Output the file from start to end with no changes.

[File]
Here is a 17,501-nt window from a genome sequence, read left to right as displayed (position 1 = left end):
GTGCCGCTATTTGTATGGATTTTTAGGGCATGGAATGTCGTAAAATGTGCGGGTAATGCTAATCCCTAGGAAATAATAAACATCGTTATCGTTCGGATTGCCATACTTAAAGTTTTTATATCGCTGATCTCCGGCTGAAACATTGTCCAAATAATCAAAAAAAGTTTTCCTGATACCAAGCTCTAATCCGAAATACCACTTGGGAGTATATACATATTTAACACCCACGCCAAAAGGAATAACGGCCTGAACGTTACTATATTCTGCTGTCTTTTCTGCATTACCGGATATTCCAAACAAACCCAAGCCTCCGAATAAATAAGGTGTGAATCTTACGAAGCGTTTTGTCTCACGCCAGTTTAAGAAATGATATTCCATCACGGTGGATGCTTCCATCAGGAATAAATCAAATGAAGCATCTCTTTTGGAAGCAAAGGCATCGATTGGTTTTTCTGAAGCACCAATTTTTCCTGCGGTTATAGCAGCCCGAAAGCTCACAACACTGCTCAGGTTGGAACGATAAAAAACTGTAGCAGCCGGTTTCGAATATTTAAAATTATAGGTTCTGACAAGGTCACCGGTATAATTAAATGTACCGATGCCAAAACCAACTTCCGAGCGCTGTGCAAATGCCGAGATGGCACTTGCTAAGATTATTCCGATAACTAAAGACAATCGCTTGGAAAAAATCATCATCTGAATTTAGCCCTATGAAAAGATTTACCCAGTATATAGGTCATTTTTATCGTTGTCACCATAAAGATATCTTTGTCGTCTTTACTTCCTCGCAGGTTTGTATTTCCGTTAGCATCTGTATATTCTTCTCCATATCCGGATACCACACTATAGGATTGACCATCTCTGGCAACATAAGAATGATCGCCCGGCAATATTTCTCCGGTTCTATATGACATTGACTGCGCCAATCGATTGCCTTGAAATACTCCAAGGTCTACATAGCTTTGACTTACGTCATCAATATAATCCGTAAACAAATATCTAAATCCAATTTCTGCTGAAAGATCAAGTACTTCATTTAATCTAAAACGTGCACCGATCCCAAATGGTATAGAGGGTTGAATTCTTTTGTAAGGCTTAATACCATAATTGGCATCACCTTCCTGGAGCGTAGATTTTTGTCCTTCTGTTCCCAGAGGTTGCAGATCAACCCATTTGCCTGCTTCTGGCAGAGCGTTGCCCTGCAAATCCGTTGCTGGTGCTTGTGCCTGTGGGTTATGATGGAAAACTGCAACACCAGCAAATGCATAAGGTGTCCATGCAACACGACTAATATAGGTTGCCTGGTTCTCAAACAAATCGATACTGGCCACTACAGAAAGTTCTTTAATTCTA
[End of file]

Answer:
Here is a 17,501-nt window from a genome sequence, read left to right as displayed (position 1 = left end):
GTGCCGCTATTTGTATGGATTTTTAGGGCATGGAATGTCGTAAAATGTGCGGGTAATGCTAATCCCTAGGAAATAATAAACATCGTTATCGTTCGGATTGCCATACTTAAAGTTTTTATATCGCTGATCTCCGGCTGAAACATTGTCCAAATAATCAAAAAAAGTTTTCCTGATACCAAGCTCTAATCCGAAATACCACTTGGGAGTATATACATATTTAACACCCACGCCAAAAGGAATAACGGCCTGAACGTTACTATATTCTGCTGTCTTTTCTGCATTACCGGATATTCCAAACAAACCCAAGCCTCCGAATAAATAAGGTGTGAATCTTACGAAGCGTTTTGTCTCACGCCAGTTTAAGAAATGATATTCCATCACGGTGGATGCTTCCATCAGGAATAAATCAAATGAAGCATCTCTTTTGGAAGCAAAGGCATCGATTGGTTTTTCTGAAGCACCAATTTTTCCTGCGGTTATAGCAGCCCGAAAGCTCACAACACTGCTCAGGTTGGAACGATAAAAAACTGTAGCAGCCGGTTTCGAATATTTAAAATTATAGGTTCTGACAAGGTCACCGGTATAATTAAATGTACCGATGCCAAAACCAACTTCCGAGCGCTGTGCAAATGCCGAGATGGCACTTGCTAAGATTATTCCGATAACTAAAGACAATCGCTTGGAAAAAATCATCATCTGAATTTAGCCCTATGAAAAGATTTACCCAGTATATAGGTCATTTTTATCGTTGTCACCATAAAGATATCTTTGTCGTCTTTACTTCCTCGCAGGTTTGTATTTCCGTTAGCATCTGTATATTCTTCTCCATATCCGGATACCACACTATAGGATTGACCATCTCTGGCAACATAAGAATGATCGCCCGGCAATATTTCTCCGGTTCTATATGACATTGACTGCGCCAATCGATTGCCTTGAAATACTCCAAGGTCTACATAGCTTTGACTTACGTCATCAATATAATCCGTAAACAAATATCTAAATCCAATTTCTGCTGAAAGATCAAGTACTTCATTTAATCTAAAACGTGCACCGATCCCAAATGGTATAGAGGGTTGAATTCTTTTGTAAGGCTTAATACCATAATTGGCATCACCTTCCTGGAGCGTAGATTTTTGTCCTTCTGTTCCCAGAGGTTGCAGATCAACCCATTTGCCTGCTTCTGGCAGAGCGTTGCCCTGCAAATCCGTTGCTGGTGCTTGTGCCTGTGGGTTATGATGGAAAACTGCAACACCAGCAAATGCATAAGGTGTCCATGCAACACGACTAATATAGGTTGCCTGGTTCTCAAACAAATCGATACTGGCCACTACAGAAAGTTCTTTAATTCTA